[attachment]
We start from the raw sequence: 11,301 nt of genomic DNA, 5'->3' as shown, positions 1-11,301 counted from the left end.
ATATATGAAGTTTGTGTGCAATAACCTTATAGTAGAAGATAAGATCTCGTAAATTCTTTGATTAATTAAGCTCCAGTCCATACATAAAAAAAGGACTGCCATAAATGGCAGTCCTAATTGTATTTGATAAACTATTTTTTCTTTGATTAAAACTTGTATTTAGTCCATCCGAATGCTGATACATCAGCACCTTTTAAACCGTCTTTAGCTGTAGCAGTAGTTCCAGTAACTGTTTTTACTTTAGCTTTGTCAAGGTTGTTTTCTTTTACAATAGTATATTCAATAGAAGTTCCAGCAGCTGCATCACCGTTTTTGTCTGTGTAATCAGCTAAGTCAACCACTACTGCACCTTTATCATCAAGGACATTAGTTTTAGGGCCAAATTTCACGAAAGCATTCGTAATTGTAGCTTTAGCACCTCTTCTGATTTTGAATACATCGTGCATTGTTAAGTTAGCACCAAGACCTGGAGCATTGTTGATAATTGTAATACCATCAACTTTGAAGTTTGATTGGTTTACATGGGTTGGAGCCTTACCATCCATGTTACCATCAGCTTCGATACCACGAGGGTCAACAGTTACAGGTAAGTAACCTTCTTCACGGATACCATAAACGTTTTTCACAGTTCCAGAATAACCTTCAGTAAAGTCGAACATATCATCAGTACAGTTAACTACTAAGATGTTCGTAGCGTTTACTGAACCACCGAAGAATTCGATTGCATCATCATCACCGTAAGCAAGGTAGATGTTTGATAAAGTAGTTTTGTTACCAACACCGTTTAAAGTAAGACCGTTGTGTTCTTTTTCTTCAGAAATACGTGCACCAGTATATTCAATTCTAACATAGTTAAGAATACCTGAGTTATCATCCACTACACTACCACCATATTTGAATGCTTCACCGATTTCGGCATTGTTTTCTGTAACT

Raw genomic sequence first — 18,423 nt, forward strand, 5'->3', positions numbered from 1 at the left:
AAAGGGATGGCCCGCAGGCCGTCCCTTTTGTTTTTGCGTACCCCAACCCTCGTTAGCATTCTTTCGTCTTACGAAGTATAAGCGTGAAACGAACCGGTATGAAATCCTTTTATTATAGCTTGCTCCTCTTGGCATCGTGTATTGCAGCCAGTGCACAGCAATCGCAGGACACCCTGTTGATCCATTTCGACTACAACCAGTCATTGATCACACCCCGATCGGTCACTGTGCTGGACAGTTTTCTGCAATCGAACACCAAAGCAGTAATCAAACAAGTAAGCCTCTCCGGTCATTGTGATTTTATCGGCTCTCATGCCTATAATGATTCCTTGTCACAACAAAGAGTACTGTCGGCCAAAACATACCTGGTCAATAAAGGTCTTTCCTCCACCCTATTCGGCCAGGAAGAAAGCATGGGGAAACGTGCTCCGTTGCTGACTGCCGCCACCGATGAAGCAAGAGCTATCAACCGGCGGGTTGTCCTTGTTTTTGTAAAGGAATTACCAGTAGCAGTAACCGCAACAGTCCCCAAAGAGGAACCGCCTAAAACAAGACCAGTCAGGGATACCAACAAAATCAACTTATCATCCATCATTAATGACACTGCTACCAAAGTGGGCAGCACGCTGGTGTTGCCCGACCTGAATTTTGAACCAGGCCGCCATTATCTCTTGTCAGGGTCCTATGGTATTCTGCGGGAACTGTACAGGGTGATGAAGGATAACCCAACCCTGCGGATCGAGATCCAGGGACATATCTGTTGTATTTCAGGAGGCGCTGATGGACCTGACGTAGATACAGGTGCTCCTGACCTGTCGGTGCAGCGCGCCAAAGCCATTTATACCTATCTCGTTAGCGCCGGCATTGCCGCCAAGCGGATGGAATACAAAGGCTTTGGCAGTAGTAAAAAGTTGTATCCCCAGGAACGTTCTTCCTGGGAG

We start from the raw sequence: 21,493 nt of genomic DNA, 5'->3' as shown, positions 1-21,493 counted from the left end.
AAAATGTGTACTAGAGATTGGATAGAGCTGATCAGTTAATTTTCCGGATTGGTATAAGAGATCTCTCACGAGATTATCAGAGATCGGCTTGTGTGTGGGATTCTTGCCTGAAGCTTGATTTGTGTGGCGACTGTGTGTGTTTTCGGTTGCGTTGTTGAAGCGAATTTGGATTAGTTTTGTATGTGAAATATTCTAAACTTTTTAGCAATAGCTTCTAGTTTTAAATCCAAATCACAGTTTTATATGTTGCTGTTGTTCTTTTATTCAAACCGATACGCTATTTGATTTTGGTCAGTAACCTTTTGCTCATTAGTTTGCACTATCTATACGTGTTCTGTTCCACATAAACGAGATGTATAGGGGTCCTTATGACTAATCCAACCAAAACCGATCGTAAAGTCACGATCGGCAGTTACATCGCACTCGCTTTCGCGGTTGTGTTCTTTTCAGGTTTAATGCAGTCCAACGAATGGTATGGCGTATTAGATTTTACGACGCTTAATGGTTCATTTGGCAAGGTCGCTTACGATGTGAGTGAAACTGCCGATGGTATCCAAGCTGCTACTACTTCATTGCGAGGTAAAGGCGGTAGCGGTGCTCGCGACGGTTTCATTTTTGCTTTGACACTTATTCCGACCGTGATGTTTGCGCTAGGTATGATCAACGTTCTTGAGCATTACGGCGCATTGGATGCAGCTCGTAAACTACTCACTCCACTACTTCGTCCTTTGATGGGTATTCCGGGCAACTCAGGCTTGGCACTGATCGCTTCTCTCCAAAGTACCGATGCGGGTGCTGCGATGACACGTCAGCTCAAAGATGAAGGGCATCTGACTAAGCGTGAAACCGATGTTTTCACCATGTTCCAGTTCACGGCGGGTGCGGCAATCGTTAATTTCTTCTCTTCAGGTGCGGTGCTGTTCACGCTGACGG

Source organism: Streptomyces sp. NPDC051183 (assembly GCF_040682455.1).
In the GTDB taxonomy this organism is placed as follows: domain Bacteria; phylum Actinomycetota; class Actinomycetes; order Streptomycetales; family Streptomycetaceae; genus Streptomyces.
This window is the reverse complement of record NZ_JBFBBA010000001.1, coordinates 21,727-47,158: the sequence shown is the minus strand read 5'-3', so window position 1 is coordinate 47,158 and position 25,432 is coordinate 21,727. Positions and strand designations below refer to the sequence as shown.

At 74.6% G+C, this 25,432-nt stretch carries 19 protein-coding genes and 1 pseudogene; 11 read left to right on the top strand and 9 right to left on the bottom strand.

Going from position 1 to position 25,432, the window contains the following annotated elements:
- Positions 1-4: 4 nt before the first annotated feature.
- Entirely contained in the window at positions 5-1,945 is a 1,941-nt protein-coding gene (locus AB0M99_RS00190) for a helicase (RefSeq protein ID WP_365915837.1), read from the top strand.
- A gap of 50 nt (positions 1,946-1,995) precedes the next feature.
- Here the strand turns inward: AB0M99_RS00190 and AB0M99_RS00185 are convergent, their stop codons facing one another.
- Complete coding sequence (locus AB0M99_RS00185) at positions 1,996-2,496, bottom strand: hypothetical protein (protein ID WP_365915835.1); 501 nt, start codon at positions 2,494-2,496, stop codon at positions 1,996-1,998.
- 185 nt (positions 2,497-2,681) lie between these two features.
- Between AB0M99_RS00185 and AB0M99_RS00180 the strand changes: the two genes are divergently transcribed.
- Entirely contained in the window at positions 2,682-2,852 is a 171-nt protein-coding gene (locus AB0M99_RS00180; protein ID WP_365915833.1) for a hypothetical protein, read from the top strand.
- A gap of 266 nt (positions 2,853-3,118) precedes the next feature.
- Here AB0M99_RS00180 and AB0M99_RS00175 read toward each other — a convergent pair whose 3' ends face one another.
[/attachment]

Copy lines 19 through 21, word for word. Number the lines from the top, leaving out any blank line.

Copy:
- Entirely contained in the window at positions 2,682-2,852 is a 171-nt protein-coding gene (locus AB0M99_RS00180; protein ID WP_365915833.1) for a hypothetical protein, read from the top strand.
- A gap of 266 nt (positions 2,853-3,118) precedes the next feature.
- Here AB0M99_RS00180 and AB0M99_RS00175 read toward each other — a convergent pair whose 3' ends face one another.